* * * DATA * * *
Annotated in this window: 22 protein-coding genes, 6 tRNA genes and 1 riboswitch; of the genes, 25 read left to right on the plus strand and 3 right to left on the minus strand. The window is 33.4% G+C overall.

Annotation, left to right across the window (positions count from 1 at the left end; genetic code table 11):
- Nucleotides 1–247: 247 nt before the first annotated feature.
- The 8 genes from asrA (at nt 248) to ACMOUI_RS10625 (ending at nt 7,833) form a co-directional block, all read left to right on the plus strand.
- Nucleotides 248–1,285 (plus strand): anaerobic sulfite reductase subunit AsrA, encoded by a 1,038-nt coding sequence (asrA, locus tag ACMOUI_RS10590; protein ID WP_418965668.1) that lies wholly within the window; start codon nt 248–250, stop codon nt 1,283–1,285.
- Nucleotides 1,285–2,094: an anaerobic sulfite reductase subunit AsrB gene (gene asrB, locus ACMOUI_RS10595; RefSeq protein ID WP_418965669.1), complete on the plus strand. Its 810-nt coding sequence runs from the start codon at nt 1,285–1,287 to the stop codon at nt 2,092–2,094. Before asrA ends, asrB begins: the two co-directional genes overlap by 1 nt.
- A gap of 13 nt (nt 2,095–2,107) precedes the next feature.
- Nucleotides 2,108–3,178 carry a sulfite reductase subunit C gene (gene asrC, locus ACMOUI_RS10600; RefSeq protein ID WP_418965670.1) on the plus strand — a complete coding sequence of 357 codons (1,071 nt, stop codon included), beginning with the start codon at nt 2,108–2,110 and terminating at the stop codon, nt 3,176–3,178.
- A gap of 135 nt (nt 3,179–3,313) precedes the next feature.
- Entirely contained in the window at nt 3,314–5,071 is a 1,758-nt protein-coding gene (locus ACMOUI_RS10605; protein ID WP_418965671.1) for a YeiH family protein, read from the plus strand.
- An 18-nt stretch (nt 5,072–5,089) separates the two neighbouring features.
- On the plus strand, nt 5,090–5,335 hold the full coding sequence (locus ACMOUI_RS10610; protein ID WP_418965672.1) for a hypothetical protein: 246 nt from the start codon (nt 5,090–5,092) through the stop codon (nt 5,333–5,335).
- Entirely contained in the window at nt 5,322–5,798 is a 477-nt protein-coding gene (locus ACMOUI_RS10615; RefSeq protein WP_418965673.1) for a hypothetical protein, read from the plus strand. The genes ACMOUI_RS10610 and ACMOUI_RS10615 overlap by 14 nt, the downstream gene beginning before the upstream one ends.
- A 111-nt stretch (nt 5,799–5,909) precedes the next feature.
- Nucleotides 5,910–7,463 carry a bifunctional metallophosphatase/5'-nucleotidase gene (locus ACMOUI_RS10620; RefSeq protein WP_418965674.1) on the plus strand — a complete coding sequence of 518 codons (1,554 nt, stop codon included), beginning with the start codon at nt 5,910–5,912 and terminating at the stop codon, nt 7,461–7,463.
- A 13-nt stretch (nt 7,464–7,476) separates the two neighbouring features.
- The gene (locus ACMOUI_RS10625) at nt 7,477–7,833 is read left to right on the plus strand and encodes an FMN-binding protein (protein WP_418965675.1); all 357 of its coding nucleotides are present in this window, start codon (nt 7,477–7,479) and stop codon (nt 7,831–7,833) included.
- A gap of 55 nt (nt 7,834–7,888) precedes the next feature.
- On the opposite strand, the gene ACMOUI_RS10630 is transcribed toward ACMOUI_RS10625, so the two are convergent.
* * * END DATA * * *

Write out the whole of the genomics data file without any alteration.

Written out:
Annotated in this window: 22 protein-coding genes, 6 tRNA genes and 1 riboswitch; of the genes, 25 read left to right on the plus strand and 3 right to left on the minus strand. The window is 33.4% G+C overall.

Annotation, left to right across the window (positions count from 1 at the left end; genetic code table 11):
- Nucleotides 1–247: 247 nt before the first annotated feature.
- The 8 genes from asrA (at nt 248) to ACMOUI_RS10625 (ending at nt 7,833) form a co-directional block, all read left to right on the plus strand.
- Nucleotides 248–1,285 (plus strand): anaerobic sulfite reductase subunit AsrA, encoded by a 1,038-nt coding sequence (asrA, locus tag ACMOUI_RS10590; protein ID WP_418965668.1) that lies wholly within the window; start codon nt 248–250, stop codon nt 1,283–1,285.
- Nucleotides 1,285–2,094: an anaerobic sulfite reductase subunit AsrB gene (gene asrB, locus ACMOUI_RS10595; RefSeq protein ID WP_418965669.1), complete on the plus strand. Its 810-nt coding sequence runs from the start codon at nt 1,285–1,287 to the stop codon at nt 2,092–2,094. Before asrA ends, asrB begins: the two co-directional genes overlap by 1 nt.
- A gap of 13 nt (nt 2,095–2,107) precedes the next feature.
- Nucleotides 2,108–3,178 carry a sulfite reductase subunit C gene (gene asrC, locus ACMOUI_RS10600; RefSeq protein ID WP_418965670.1) on the plus strand — a complete coding sequence of 357 codons (1,071 nt, stop codon included), beginning with the start codon at nt 2,108–2,110 and terminating at the stop codon, nt 3,176–3,178.
- A gap of 135 nt (nt 3,179–3,313) precedes the next feature.
- Entirely contained in the window at nt 3,314–5,071 is a 1,758-nt protein-coding gene (locus ACMOUI_RS10605; protein ID WP_418965671.1) for a YeiH family protein, read from the plus strand.
- An 18-nt stretch (nt 5,072–5,089) separates the two neighbouring features.
- On the plus strand, nt 5,090–5,335 hold the full coding sequence (locus ACMOUI_RS10610; protein ID WP_418965672.1) for a hypothetical protein: 246 nt from the start codon (nt 5,090–5,092) through the stop codon (nt 5,333–5,335).
- Entirely contained in the window at nt 5,322–5,798 is a 477-nt protein-coding gene (locus ACMOUI_RS10615; RefSeq protein WP_418965673.1) for a hypothetical protein, read from the plus strand. The genes ACMOUI_RS10610 and ACMOUI_RS10615 overlap by 14 nt, the downstream gene beginning before the upstream one ends.
- A 111-nt stretch (nt 5,799–5,909) precedes the next feature.
- Nucleotides 5,910–7,463 carry a bifunctional metallophosphatase/5'-nucleotidase gene (locus ACMOUI_RS10620; RefSeq protein WP_418965674.1) on the plus strand — a complete coding sequence of 518 codons (1,554 nt, stop codon included), beginning with the start codon at nt 5,910–5,912 and terminating at the stop codon, nt 7,461–7,463.
- A 13-nt stretch (nt 7,464–7,476) separates the two neighbouring features.
- The gene (locus ACMOUI_RS10625) at nt 7,477–7,833 is read left to right on the plus strand and encodes an FMN-binding protein (protein WP_418965675.1); all 357 of its coding nucleotides are present in this window, start codon (nt 7,477–7,479) and stop codon (nt 7,831–7,833) included.
- A gap of 55 nt (nt 7,834–7,888) precedes the next feature.
- On the opposite strand, the gene ACMOUI_RS10630 is transcribed toward ACMOUI_RS10625, so the two are convergent.